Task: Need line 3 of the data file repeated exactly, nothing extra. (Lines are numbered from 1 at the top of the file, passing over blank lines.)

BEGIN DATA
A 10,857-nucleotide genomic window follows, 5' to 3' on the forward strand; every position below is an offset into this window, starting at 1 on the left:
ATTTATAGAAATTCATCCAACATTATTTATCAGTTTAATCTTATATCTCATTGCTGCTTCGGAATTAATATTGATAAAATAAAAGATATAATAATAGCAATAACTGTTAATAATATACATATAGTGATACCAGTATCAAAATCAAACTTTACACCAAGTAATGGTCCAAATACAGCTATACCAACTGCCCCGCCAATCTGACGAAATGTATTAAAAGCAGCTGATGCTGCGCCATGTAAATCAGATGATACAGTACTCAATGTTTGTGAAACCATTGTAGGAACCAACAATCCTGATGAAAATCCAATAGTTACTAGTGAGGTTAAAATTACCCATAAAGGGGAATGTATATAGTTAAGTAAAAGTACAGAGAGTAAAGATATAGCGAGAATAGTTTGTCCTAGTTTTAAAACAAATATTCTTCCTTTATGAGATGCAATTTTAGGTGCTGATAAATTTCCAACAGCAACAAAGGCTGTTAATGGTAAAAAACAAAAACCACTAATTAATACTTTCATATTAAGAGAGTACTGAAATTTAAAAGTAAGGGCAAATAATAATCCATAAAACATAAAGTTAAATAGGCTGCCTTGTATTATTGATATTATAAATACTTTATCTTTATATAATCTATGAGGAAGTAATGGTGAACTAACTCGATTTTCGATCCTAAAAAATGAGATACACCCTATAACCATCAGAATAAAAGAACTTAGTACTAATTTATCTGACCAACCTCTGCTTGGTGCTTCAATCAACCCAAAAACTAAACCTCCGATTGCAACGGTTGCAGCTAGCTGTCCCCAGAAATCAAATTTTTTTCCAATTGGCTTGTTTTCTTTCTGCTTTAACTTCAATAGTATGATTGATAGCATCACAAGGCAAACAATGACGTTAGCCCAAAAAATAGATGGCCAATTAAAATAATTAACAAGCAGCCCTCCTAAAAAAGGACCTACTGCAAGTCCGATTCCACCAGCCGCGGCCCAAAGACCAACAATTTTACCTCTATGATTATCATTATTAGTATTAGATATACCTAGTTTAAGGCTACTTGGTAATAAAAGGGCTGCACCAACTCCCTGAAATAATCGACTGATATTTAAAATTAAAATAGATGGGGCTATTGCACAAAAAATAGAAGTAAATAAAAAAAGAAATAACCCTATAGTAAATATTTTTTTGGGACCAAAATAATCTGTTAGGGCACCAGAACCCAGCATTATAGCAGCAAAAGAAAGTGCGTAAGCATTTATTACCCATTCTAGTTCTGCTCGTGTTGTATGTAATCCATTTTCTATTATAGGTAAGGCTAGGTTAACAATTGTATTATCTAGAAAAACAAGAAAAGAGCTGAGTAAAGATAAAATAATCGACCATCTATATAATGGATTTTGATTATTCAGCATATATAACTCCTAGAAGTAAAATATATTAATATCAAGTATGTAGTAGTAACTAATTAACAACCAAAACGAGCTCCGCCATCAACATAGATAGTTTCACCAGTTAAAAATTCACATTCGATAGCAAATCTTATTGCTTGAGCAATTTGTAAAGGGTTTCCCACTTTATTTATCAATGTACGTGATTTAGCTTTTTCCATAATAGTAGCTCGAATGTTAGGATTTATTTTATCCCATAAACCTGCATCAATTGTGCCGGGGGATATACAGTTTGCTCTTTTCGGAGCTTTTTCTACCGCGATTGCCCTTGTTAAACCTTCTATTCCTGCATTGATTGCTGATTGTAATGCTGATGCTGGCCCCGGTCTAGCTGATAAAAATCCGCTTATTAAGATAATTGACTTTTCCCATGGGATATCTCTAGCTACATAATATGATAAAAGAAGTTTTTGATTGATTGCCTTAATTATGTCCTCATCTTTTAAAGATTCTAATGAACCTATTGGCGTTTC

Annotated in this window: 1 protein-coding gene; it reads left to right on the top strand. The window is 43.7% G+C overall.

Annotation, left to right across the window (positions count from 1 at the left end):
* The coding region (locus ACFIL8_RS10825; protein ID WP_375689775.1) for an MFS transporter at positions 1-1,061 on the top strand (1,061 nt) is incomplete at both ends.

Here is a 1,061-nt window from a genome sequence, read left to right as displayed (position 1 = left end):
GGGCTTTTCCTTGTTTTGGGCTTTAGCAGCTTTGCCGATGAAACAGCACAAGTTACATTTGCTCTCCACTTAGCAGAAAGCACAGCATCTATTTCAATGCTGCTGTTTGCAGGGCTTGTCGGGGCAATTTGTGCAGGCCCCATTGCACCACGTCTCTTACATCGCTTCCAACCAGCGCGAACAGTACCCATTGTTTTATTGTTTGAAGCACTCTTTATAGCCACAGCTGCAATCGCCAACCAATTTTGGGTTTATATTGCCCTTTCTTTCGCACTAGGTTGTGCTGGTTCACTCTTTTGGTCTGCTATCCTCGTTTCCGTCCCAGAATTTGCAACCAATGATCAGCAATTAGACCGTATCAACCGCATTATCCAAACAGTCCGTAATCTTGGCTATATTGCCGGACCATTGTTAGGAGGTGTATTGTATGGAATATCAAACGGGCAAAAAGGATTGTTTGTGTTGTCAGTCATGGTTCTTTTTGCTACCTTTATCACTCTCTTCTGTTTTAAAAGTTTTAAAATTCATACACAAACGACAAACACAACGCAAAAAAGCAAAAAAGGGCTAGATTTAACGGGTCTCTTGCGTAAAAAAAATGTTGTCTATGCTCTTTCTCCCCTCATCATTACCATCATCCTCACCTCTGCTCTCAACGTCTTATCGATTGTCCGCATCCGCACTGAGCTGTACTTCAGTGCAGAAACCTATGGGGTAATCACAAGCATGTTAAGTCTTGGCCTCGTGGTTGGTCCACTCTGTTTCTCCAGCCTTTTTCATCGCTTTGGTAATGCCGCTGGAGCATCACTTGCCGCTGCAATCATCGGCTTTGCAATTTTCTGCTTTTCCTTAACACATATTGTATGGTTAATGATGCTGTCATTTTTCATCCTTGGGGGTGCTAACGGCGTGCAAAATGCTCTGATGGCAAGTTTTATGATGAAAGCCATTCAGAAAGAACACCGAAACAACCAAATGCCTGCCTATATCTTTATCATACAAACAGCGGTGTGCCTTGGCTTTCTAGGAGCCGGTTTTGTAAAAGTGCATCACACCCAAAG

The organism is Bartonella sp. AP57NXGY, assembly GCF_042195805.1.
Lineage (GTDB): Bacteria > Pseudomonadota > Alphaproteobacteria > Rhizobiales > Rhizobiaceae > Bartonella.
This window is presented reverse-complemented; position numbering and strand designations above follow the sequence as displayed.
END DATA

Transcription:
Annotated in this window: 1 protein-coding gene; it reads left to right on the top strand. The window is 43.7% G+C overall.